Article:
Hurtful Words Can Cause Stress

By Rosanne Ullman | 07/27/2014 2:18:00 PM


We all have feelings, and sometimes our feelings get hurt. Now science is showing that hurt feelings can stress us out! How team members treat each other has come under the microscope in a recent study at UCLA, which concludes that being told by a peer that you’re “annoying” or “boring” is enough to increase inflammation caused by stress, according to Keely Muscatell, PhD, a researcher at the Robert Wood Johnson Foundation (RWJF) Health & Society Scholars program at the University of California (UC), San Francisco and UC, Berkeley.

click image to zoomCredit: Getty Images

So what can you do about this type of stress? Try to let it roll off your back. Muscatell says that studies indicate that inflammation causing stress may correlate with higher activity in the amygdala—the “emotional center” of your brain. The age-old advise to improve your attitude may be valid.

“Just changing the way you think in a stressful situation can calm down the amygdala and possibly stop inflammation from increasing,” Muscatell says. “A number of studies suggest that reframing the way you think during a stressor...can ‘turn down’ an overactive amygdala.”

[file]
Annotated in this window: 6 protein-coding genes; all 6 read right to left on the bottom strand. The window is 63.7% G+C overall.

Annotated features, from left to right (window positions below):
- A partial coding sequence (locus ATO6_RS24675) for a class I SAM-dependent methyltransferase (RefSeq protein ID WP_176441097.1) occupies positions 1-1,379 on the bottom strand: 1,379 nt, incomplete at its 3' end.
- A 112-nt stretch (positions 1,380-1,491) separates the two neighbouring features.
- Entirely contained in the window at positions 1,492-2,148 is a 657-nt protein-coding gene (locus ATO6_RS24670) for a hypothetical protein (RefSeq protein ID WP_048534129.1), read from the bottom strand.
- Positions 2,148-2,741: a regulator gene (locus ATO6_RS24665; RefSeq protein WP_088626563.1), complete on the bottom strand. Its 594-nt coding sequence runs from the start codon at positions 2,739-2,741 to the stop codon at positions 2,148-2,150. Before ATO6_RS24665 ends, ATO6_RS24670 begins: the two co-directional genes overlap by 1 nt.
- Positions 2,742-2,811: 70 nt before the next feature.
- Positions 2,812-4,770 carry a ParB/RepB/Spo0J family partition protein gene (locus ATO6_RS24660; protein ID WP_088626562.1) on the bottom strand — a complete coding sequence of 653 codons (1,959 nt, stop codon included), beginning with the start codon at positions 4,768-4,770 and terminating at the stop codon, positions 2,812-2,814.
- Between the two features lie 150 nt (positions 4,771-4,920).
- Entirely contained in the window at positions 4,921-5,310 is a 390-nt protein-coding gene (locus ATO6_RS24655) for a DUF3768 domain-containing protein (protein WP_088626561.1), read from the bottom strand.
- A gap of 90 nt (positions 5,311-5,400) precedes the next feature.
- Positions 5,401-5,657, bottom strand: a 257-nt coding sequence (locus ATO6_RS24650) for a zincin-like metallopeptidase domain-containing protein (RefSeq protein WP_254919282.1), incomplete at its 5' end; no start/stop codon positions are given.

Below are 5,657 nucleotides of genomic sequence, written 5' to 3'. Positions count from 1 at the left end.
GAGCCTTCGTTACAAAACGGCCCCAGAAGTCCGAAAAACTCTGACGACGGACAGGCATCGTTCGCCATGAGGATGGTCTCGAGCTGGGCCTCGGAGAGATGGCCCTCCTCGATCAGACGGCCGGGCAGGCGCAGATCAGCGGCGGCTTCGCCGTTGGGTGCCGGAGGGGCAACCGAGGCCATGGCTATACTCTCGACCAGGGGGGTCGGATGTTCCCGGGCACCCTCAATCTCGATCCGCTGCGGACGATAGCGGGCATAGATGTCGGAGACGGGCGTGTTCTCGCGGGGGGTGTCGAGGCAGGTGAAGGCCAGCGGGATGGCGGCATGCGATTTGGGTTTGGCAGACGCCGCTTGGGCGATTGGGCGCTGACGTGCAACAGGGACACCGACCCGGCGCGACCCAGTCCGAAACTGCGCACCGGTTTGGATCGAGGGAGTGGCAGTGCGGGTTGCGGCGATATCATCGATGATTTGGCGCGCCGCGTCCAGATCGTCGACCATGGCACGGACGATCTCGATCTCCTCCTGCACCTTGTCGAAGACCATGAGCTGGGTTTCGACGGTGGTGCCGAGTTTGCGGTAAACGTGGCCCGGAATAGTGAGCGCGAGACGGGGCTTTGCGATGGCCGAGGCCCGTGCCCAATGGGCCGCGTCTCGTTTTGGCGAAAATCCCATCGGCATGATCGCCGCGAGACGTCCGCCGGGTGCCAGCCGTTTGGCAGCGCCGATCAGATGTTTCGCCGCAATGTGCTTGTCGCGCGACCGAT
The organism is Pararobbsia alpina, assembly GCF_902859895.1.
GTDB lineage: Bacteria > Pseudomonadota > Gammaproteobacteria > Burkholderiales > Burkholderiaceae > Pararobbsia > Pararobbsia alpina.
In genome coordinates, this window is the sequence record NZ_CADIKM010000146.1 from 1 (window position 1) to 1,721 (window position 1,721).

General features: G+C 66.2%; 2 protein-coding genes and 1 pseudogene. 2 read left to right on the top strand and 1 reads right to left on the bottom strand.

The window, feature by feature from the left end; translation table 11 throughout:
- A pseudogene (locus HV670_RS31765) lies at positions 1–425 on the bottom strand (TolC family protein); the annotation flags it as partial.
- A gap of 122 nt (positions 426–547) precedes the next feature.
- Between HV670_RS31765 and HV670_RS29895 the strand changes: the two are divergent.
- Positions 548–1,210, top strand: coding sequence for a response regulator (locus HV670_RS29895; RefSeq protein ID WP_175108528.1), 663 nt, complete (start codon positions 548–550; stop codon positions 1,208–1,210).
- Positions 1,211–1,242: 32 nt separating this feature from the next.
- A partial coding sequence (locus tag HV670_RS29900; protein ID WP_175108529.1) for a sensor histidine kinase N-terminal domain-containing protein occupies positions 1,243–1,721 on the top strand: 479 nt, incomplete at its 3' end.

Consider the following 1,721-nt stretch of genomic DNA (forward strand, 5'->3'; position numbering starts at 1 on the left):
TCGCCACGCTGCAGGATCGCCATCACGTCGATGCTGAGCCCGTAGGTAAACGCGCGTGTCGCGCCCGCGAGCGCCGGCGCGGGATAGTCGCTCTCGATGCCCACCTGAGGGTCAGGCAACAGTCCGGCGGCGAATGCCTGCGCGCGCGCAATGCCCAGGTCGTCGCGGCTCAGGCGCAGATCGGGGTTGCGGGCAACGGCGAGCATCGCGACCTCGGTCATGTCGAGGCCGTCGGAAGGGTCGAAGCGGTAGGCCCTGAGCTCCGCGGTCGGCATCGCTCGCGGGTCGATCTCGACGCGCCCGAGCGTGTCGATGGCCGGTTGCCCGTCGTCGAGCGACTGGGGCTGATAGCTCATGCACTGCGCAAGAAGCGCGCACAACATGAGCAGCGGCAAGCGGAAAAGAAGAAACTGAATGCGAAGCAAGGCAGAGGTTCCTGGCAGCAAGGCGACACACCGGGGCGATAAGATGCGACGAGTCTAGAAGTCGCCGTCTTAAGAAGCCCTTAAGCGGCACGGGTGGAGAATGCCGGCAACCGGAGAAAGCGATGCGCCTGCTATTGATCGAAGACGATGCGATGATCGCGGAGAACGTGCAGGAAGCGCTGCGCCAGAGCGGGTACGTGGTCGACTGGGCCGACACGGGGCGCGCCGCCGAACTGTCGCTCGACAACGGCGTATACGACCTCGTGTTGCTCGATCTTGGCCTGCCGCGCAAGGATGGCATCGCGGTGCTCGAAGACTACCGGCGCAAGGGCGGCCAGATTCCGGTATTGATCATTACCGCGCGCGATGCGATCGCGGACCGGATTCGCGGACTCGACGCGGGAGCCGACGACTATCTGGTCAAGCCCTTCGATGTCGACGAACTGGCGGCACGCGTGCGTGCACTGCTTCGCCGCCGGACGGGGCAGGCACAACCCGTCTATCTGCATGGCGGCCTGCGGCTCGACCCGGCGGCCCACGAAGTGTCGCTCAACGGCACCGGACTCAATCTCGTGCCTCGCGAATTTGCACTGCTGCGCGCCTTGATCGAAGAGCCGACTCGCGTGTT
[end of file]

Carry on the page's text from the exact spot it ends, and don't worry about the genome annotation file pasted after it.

Specific strategies Muscatell recommends include:

*Label your emotions.

*Think about a loved one.

*Write about your stressors in a journal.

*Provide help and support for someone else, which will take the focus away from your own issues.






ABOUT THE AUTHOR: Rosanne Ullman

Rosanne Ullman, Project Editor | Modern Salon Media

Rosanne has been writing for the salon division of Vance Publishing for more than 30 years, contributing landmark articles ranging from a year-long historical series in the 1990s marking MODERN SALON's 75th anniversary to a more recent, comprehensive tribute to Vidal Sassoon's impact on the industry. She was involved in the conceptual planning for First Chair and has directed several of Modern Salon Media's custom publishing projects. Rosanne holds a master's degree in journalism from Northwestern University's famed Medill School and contributes to her community through three elected terms on her local school board.

Rosanne is our go-to provider for Modern Salon Media's Healthy Hairdresser e-newsletter. You can e-mail Rosanne Ullman at


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